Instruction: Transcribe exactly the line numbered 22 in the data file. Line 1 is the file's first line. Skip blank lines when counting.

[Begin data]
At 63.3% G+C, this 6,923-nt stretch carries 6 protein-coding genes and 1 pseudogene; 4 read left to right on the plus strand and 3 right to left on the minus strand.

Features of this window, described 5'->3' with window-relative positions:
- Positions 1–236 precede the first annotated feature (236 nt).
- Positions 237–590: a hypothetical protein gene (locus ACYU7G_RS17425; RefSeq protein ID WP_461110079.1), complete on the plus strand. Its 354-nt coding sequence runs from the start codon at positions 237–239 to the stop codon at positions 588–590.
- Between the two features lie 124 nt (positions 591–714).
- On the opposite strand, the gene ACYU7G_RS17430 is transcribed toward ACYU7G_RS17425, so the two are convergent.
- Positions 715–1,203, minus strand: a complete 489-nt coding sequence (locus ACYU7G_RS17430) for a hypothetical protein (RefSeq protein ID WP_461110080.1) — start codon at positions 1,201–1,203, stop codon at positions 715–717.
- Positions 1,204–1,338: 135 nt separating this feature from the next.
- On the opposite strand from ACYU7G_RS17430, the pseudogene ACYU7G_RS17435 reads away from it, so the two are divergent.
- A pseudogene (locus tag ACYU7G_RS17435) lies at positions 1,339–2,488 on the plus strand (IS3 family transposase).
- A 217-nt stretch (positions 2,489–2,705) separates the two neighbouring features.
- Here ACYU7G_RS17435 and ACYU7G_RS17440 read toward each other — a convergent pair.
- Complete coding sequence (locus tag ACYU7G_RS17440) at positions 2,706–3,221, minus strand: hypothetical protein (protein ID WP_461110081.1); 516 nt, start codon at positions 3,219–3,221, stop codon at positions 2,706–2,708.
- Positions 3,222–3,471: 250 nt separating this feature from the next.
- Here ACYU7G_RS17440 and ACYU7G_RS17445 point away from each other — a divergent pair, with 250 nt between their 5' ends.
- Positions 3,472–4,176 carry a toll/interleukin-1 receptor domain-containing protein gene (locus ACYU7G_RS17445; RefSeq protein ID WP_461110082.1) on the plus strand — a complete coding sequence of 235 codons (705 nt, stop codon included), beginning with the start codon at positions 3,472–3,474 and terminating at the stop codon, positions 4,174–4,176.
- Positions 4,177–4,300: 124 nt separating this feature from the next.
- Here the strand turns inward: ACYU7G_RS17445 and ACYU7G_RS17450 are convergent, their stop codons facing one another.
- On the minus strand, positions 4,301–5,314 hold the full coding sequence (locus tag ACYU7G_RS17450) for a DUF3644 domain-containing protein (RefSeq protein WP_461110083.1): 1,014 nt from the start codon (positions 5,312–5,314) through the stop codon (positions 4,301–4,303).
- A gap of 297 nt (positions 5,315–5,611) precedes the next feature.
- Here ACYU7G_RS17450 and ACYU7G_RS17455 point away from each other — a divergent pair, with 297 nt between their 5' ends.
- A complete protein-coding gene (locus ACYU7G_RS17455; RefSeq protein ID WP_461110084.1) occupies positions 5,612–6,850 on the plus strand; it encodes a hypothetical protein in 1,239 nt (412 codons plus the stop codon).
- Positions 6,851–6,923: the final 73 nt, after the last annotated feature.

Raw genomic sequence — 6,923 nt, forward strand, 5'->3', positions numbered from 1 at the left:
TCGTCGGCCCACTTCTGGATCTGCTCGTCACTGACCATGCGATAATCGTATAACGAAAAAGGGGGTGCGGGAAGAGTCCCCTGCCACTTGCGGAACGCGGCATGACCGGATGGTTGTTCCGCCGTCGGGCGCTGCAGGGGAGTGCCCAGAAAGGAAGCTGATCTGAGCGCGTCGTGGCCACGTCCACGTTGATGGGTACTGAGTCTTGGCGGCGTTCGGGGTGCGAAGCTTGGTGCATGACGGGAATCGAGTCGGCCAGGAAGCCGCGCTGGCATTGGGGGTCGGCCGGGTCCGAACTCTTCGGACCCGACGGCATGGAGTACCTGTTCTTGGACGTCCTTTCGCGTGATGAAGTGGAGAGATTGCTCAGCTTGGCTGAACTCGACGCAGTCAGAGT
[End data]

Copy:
- A complete protein-coding gene (locus ACYU7G_RS17455; RefSeq protein ID WP_461110084.1) occupies positions 5,612–6,850 on the plus strand; it encodes a hypothetical protein in 1,239 nt (412 codons plus the stop codon).